[HOWTO] Multi WAN Traffic shaper with bandwidth limits per interface



  • The multi WAN traffic shaper wizard doesn't work with a lot of usecases, especially when having multiple WAN links with different download bandwidths.

    In a discussion at https://forum.pfsense.org/index.php?topic=113586.0, Harvy66 suggested a way to use floating rules to assign download queues for outgoing traffic on WAN links. This is a quite nice solution to the problem, although a bit unintuitive to setup.

    Here's a small tutorial on how to setup basic traffic shaping to limit upload and download speed per WAN link, and assign multiple priority queues.
    All improvements to this tutorial are welcome.
    Tested on pfSense 2.3 - 2.3.2-p1.

    If too much traffic goes through your links, you'll encounter packet loss and bufferbloat.
    You'll probably prefer having that packet loss on your pfSense than on your WAN modems in order to keep some degree of control and have some metrics.
    Generally speaking, if you don't want to overload your WAN links and limit packet loss (on your WAN links only, pfSense will still suffer packet loss if too much traffic is sent), you should never use more than 95% of the available bandwidth of a WAN link.
    This doesn't mean that you should use 9.5M of a 10M link, as 10M is probably more a commercial given value than a real one.
    You'll have to measure the real speed by connecting a "clean" computer directly on your WAN modem / router and go to speedtest.dslreports.com or speedtest.net (or whatever you like).

    In order to setup the traffic shaping, we'll use the following three hypotetical WAN links:

    WAN1 = Fiber: 100M/10M (measured at 94Mb/9.8Mb)
    WAN2 = ADSL: 18M/1M (measured at 15Mb/920Kb), some FEC errors on the line
    WAN3 = SDSL: 4M/4M (measured at 3.9Mb/3.8Mb)

    Go to Firewall > Traffic Shaper
    Remove any traffic shaper queues if some are configured.
    For every WAN interface listed in the Traffic Shaper:

    • Click on "Enable/disable discipline and its children"
    • Keep the HFSC scheduler as HFSC is the only scheduler allowing children queues without any errors in pfSense 2.3-2.3.2 so far. Also, mixing different schedulers isn't working yet on pfSense. So even if you don't need any special subqueues on WAN links, you'll still need them on the LAN interface later.
    • The bandwidth parameter to set here is 95% of the measured upload speed:
      WAN1 = 9.8x0.95 = 9.3Mb
      WAN2 = 920x0.9 = 828Kb (we use a lower multiplier because the line isn't stable)
      WAN3 = 3.8x0.95 = 3.6Mb
    • Queue Limit and TBR Size are left empty unless you know exactly what you're doing
    • Click on Save

    Configuring the bandwidth parameter here is sufficient to enforce the upload speed of pfSense to the WAN modems.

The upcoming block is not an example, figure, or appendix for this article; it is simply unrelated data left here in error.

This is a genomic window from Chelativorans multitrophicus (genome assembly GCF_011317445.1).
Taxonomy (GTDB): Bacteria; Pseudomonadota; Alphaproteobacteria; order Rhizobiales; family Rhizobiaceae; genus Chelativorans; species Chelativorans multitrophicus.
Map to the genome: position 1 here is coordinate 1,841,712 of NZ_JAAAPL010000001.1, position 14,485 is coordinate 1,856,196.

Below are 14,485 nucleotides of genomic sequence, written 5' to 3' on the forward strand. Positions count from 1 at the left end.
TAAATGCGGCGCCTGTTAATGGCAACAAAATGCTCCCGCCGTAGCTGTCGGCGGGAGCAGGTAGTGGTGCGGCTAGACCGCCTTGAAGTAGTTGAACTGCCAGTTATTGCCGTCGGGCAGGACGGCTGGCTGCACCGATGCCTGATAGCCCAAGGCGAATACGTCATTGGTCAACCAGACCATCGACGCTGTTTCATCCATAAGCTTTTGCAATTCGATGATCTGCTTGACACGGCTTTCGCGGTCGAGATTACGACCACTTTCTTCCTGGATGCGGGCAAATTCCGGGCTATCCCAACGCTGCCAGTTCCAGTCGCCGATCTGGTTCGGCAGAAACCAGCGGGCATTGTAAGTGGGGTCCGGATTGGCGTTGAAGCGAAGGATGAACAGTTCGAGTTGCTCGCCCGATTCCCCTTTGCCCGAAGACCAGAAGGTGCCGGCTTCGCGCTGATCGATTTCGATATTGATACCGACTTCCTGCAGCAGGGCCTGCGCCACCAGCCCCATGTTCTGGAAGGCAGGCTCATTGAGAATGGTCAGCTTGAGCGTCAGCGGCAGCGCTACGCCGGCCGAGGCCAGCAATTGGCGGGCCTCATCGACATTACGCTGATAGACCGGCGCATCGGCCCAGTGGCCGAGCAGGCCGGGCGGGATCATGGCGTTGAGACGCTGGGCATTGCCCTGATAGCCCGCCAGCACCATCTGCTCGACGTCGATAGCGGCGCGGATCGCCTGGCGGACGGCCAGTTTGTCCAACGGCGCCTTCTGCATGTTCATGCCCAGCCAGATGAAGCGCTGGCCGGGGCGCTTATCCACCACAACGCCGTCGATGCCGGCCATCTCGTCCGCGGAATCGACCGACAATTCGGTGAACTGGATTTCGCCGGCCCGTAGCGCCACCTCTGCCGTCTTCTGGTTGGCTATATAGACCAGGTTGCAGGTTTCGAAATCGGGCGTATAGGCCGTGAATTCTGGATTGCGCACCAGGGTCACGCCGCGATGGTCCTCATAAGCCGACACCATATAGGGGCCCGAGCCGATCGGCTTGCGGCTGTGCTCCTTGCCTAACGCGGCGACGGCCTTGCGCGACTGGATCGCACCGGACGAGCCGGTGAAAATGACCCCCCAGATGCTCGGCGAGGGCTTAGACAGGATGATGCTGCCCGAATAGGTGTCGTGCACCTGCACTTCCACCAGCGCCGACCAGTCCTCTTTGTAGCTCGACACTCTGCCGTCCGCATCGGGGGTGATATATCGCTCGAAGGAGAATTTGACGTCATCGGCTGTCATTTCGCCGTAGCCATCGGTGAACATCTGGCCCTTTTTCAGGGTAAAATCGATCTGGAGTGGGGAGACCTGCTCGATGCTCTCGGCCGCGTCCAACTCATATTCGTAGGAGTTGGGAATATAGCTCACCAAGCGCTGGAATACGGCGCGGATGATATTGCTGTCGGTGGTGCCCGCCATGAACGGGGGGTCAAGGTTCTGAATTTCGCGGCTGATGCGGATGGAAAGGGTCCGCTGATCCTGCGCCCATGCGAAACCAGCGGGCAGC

Now that the upload speed is enforced, we'll need to enforce the download speed.
    Click on the LAN interface listed in the Traffic Shaper:

    • Click on "Enable/disable discipline and its children"
    • keep the HFSC scheduler
    • The bandwidth parameter to set here is the full bandwidth of your LAN. If your pfSense is connected to a gigabit switch, set it to 1000Mb. If not, set it to 100Mb.
    • Queue Limit and TBR Size are left empty unless you know exactly what you're doing
    • click on Save

    We now need to divide the LAN queue into multiple subqueues, one for the LAN link, and one per WAN link.
    Be sure to save the parent queue before creating a subqueue, as the pfSense interface is quite buggy here and let's you create a subqueue even when the parent queue isn't saved, resulting in the lost of both.

    On the LAN queue, click on Add New Queue

    • Name the queue qLink
    • Click on "Enable/disable discipline and its children"
    • keep the HFSC scheduler
    • Set the priority: 4
    • Set this queue as "Default Queue"
    • Activate Codel Active Queue (in order to better deal with bufferfloat)
    • The bandwidth parameter to set here is the full LAN bandwidth minus all the download speeds of the WAN links combined. In our example, we'll have 10000 - 94 - 15 - 3.9 = 887.1 Mb
    • Set Min bandwidth for the queue (real time) m2 value to something like 20Mb to ensure that there's always some minimum bandwidth to access pfSense

    Now create three other subqueues on the LAN queue

    • Name the queues qDownloadWANx where x is the WAN number
    • Click on "Enable/disable discipline and its children"
    • keep the HFSC scheduler
    • Set the priority: 4
    • Activate Random Early Detection and Codel Active Queue (in order to better deal with bufferfloat)
    • The bandwidth parameter to set here is 95% of the measured WAN download speed of each link
      WAN1 = 940.95 = 89.3Mb
      WAN2 = 15
      0.9 = 13.5Mb
      WAN3 = 3.8*0.95 = 3.61Mb
    • Set Max bandwidth for the queue (upper limit) m2 value to the same value as the bandwidth

    If you only need to limit the bandwidth, we're done here.
    If you also want to shape your traffic, you'll have to create some subqueues for every qDownloadWANx queue as following: